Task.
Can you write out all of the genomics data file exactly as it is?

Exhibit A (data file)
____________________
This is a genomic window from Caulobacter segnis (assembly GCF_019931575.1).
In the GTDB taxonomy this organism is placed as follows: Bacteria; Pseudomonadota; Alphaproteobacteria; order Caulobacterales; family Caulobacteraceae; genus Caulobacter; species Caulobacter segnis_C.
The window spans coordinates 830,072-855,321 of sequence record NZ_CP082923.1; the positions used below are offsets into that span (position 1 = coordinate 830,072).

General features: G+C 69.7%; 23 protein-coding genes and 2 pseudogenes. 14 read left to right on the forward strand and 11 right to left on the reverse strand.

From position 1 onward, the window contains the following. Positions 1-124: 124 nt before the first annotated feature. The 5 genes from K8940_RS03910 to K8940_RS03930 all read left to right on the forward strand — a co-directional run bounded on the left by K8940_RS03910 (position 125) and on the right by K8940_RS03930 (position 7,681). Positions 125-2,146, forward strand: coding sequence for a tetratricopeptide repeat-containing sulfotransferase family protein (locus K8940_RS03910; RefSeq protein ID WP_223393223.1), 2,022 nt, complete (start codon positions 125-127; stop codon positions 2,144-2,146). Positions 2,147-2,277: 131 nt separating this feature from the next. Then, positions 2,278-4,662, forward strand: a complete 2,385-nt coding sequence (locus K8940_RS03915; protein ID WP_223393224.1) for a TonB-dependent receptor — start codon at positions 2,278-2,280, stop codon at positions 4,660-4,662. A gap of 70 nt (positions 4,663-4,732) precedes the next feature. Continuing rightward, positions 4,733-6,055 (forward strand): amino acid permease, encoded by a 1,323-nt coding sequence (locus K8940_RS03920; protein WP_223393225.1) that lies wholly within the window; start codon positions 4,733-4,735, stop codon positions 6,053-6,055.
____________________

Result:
This is a genomic window from Caulobacter segnis (assembly GCF_019931575.1).
In the GTDB taxonomy this organism is placed as follows: Bacteria; Pseudomonadota; Alphaproteobacteria; order Caulobacterales; family Caulobacteraceae; genus Caulobacter; species Caulobacter segnis_C.
The window spans coordinates 830,072-855,321 of sequence record NZ_CP082923.1; the positions used below are offsets into that span (position 1 = coordinate 830,072).

General features: G+C 69.7%; 23 protein-coding genes and 2 pseudogenes. 14 read left to right on the forward strand and 11 right to left on the reverse strand.

From position 1 onward, the window contains the following. Positions 1-124: 124 nt before the first annotated feature. The 5 genes from K8940_RS03910 to K8940_RS03930 all read left to right on the forward strand — a co-directional run bounded on the left by K8940_RS03910 (position 125) and on the right by K8940_RS03930 (position 7,681). Positions 125-2,146, forward strand: coding sequence for a tetratricopeptide repeat-containing sulfotransferase family protein (locus K8940_RS03910; RefSeq protein ID WP_223393223.1), 2,022 nt, complete (start codon positions 125-127; stop codon positions 2,144-2,146). Positions 2,147-2,277: 131 nt separating this feature from the next. Then, positions 2,278-4,662, forward strand: a complete 2,385-nt coding sequence (locus K8940_RS03915; protein ID WP_223393224.1) for a TonB-dependent receptor — start codon at positions 2,278-2,280, stop codon at positions 4,660-4,662. A gap of 70 nt (positions 4,663-4,732) precedes the next feature. Continuing rightward, positions 4,733-6,055 (forward strand): amino acid permease, encoded by a 1,323-nt coding sequence (locus K8940_RS03920; protein WP_223393225.1) that lies wholly within the window; start codon positions 4,733-4,735, stop codon positions 6,053-6,055.